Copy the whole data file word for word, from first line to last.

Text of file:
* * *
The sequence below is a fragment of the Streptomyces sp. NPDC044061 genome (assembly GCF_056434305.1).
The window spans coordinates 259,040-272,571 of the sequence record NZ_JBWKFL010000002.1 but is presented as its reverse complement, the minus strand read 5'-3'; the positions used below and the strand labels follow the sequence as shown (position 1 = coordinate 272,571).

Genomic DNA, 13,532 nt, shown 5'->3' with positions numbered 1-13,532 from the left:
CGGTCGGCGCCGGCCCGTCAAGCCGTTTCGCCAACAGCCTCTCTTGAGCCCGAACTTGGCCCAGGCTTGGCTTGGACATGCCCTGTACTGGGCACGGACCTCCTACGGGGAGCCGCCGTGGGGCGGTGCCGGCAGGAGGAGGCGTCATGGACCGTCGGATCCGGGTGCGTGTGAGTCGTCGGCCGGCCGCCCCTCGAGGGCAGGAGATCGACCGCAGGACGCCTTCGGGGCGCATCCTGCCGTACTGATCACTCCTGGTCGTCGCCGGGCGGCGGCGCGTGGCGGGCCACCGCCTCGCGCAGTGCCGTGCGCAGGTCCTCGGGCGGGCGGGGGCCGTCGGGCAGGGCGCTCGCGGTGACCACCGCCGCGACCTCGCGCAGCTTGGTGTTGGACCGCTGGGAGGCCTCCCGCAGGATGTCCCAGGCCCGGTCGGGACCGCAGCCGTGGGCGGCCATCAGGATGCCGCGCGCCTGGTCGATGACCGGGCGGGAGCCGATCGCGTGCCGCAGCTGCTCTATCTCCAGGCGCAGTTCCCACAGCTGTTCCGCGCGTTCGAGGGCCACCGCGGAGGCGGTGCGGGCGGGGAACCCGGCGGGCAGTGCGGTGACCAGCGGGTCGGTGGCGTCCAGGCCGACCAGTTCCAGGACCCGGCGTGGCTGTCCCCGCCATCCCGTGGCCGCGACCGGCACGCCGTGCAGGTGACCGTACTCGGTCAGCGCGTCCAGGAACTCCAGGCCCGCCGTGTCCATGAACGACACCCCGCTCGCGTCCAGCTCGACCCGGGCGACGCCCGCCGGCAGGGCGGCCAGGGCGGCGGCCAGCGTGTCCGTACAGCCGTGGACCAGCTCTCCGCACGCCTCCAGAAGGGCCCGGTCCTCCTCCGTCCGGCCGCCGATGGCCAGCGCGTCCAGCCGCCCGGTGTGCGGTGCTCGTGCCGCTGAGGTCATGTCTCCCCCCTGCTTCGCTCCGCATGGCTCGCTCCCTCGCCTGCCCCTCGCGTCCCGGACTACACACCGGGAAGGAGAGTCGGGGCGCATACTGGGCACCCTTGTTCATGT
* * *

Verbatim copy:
The sequence below is a fragment of the Streptomyces sp. NPDC044061 genome (assembly GCF_056434305.1).
The window spans coordinates 259,040-272,571 of the sequence record NZ_JBWKFL010000002.1 but is presented as its reverse complement, the minus strand read 5'-3'; the positions used below and the strand labels follow the sequence as shown (position 1 = coordinate 272,571).

Genomic DNA, 13,532 nt, shown 5'->3' with positions numbered 1-13,532 from the left:
CGGTCGGCGCCGGCCCGTCAAGCCGTTTCGCCAACAGCCTCTCTTGAGCCCGAACTTGGCCCAGGCTTGGCTTGGACATGCCCTGTACTGGGCACGGACCTCCTACGGGGAGCCGCCGTGGGGCGGTGCCGGCAGGAGGAGGCGTCATGGACCGTCGGATCCGGGTGCGTGTGAGTCGTCGGCCGGCCGCCCCTCGAGGGCAGGAGATCGACCGCAGGACGCCTTCGGGGCGCATCCTGCCGTACTGATCACTCCTGGTCGTCGCCGGGCGGCGGCGCGTGGCGGGCCACCGCCTCGCGCAGTGCCGTGCGCAGGTCCTCGGGCGGGCGGGGGCCGTCGGGCAGGGCGCTCGCGGTGACCACCGCCGCGACCTCGCGCAGCTTGGTGTTGGACCGCTGGGAGGCCTCCCGCAGGATGTCCCAGGCCCGGTCGGGACCGCAGCCGTGGGCGGCCATCAGGATGCCGCGCGCCTGGTCGATGACCGGGCGGGAGCCGATCGCGTGCCGCAGCTGCTCTATCTCCAGGCGCAGTTCCCACAGCTGTTCCGCGCGTTCGAGGGCCACCGCGGAGGCGGTGCGGGCGGGGAACCCGGCGGGCAGTGCGGTGACCAGCGGGTCGGTGGCGTCCAGGCCGACCAGTTCCAGGACCCGGCGTGGCTGTCCCCGCCATCCCGTGGCCGCGACCGGCACGCCGTGCAGGTGACCGTACTCGGTCAGCGCGTCCAGGAACTCCAGGCCCGCCGTGTCCATGAACGACACCCCGCTCGCGTCCAGCTCGACCCGGGCGACGCCCGCCGGCAGGGCGGCCAGGGCGGCGGCCAGCGTGTCCGTACAGCCGTGGACCAGCTCTCCGCACGCCTCCAGAAGGGCCCGGTCCTCCTCCGTCCGGCCGCCGATGGCCAGCGCGTCCAGCCGCCCGGTGTGCGGTGCTCGTGCCGCTGAGGTCATGTCTCCCCCCTGCTTCGCTCCGCATGGCTCGCTCCCTCGCCTGCCCCTCGCGTCCCGGACTACACACCGGGAAGGAGAGTCGGGGCGCATACTGGGCACCCTTGTTCATGT